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System Blockages for Access to Education in Europe: Paper Commitments and Substantive Gaps

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Part of the Lifelong Learning Book Series book series (LLLB, volume 21)

Abstract

Two of the five EU benchmarks for Education and Training ET2020 are central to the issue of access to education for marginalised groups and are prima facie relevant to a view of access to education being an EU strategic priority on paper. These are that (1) the share of 30–34-year-olds with tertiary educational attainment should be at least 40 % and (2) an average of at least 15 % of adults aged 25–64 should participate in lifelong learning. There is a need to place opening up barriers to access to higher education more firmly on the policy agenda at EU level and across national levels in Europe. Despite a number of commitments in EU Council and Commission documents in the past decade, it appears that the equity, social cohesion and active citizenship issue of access to higher education for lower socio-economic groups are currently falling between two stools in relation to the ET2020 targets. It is relevant on paper to both higher education and lifelong learning benchmarks but arguably being sufficiently prioritised by neither.

Diversity of social classes and ethnicities at university offers the potential for an improved learning experience of students in areas of the humanities and social sciences in particular, where cultural dimensions are major aspects of knowledge development. In many such domains, quality and access can be not only reconciled but arguably require each other. This is a clear consequence of a Vygotskyan framework for intellectual development which prioritises sociocultural interaction as pivotal to learning. A university institutional culture needs to be evaluated with regard to its fostering of capacities in its students for relations with diverse ‘others’. This highlights the need for an accessibility index as an indicator of university quality internationally, at least for the humanities and social sciences. The EU Commission’s U-Multirank proposes to rate universities in five separate areas. A glaring omission here is a focus on access for diversity and community engagement. Despite the 50 indicators developed for community engagement in the Carnegie Foundation’s Classification in the USA, none of these directly address the issues of either accessibility or affordability.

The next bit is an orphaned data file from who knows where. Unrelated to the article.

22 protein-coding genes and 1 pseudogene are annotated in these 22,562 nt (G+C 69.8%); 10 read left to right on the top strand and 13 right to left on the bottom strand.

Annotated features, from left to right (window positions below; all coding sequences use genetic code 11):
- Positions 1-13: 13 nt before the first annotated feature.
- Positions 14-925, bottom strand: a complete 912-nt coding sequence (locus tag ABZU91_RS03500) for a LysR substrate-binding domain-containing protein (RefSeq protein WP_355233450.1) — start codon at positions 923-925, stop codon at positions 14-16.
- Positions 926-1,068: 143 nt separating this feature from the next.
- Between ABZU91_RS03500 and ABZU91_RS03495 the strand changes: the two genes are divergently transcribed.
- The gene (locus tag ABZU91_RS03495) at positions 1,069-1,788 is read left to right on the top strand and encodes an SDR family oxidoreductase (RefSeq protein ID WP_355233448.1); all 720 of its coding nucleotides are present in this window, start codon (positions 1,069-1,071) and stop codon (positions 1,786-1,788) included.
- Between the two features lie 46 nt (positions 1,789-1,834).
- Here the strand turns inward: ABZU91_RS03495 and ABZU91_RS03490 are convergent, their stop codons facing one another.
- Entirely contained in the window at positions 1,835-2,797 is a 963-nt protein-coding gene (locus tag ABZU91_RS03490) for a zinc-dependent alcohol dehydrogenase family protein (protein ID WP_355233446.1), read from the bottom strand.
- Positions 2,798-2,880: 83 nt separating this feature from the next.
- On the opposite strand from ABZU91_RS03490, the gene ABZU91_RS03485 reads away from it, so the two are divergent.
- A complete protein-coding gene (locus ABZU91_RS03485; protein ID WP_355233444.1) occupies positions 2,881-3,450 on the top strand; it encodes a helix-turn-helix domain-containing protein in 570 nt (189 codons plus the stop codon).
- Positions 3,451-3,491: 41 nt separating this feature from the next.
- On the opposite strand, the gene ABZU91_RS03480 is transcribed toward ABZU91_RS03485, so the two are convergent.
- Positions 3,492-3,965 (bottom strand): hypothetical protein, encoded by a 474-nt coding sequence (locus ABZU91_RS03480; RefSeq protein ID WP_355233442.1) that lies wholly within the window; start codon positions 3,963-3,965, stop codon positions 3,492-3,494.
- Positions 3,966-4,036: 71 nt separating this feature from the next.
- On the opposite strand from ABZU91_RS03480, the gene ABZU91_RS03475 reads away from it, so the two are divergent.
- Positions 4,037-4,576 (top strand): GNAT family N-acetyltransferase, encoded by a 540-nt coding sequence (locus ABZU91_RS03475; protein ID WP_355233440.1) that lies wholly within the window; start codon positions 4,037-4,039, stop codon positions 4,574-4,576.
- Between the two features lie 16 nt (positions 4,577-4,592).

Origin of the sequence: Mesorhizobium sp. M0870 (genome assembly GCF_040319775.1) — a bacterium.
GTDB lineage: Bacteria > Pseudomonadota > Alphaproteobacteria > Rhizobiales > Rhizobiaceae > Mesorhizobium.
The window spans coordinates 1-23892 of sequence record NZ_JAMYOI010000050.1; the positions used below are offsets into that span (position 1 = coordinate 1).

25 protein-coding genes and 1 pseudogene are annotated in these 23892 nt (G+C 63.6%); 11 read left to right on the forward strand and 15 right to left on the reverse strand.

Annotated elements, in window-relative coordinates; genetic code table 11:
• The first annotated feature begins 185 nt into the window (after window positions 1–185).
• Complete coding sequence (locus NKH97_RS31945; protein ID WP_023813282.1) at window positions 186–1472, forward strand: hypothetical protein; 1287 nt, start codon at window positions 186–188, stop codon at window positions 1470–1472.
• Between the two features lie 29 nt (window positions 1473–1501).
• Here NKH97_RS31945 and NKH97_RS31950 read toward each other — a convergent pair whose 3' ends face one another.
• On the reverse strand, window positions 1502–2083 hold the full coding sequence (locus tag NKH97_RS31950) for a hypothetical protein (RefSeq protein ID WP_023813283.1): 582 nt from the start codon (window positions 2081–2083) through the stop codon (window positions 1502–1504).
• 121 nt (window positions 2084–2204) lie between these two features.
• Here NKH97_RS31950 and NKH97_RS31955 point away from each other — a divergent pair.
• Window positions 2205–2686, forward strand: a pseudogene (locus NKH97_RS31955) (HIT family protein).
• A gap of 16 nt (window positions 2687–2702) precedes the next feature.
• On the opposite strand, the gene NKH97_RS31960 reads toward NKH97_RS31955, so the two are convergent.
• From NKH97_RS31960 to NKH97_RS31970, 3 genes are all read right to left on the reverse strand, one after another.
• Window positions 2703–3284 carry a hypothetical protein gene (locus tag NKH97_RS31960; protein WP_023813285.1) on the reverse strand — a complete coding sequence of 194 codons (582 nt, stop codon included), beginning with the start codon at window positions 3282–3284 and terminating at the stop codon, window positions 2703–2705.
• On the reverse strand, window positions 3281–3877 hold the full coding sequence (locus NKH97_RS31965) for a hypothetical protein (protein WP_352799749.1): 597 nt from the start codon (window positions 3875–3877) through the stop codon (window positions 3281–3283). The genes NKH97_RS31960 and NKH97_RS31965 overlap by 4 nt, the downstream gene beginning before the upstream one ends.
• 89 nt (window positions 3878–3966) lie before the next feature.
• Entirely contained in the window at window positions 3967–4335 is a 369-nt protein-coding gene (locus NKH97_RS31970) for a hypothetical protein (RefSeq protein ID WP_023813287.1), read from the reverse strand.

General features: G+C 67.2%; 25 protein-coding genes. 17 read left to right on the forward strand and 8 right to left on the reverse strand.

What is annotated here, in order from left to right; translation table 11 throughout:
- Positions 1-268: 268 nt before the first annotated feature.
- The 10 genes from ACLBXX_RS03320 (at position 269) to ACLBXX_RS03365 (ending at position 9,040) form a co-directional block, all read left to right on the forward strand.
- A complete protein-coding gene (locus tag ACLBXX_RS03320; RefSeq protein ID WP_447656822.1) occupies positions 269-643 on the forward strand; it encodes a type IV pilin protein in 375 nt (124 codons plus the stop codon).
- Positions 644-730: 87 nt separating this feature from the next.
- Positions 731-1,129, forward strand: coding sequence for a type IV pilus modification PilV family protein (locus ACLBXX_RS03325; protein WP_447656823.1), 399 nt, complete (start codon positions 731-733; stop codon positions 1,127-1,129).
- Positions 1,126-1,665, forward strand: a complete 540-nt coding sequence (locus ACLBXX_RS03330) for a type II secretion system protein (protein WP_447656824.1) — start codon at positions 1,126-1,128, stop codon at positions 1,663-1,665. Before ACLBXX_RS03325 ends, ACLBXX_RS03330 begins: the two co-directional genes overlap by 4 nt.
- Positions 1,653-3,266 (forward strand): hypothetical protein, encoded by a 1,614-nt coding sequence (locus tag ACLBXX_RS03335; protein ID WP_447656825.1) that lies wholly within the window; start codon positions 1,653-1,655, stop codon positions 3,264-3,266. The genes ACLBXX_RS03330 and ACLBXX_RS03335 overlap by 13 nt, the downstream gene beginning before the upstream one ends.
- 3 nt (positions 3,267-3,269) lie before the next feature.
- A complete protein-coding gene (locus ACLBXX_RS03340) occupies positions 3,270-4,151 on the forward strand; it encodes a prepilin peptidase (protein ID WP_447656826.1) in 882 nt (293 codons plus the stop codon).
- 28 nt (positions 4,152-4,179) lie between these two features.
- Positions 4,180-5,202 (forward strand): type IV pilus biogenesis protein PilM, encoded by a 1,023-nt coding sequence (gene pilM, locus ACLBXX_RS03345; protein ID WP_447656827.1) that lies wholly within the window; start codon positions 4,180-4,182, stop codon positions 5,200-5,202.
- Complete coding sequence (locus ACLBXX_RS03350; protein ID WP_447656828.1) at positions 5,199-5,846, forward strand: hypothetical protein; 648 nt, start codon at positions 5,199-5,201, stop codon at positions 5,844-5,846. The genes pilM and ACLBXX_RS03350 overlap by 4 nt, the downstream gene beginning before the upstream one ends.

Keywords

High Education Social Cohesion Lifelong Learning Active Citizenship Accessibility Index 
These keywords were added by machine and not by the authors. This process is experimental and the keywords may be updated as the learning algorithm improves.

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Copyright information

© Springer Science+Business Media Dordrecht 2014

Authors and Affiliations

  1. 1.Educational Disadvantage Centre St. Patrick’s CollegeDublin City UniversityDublinIreland

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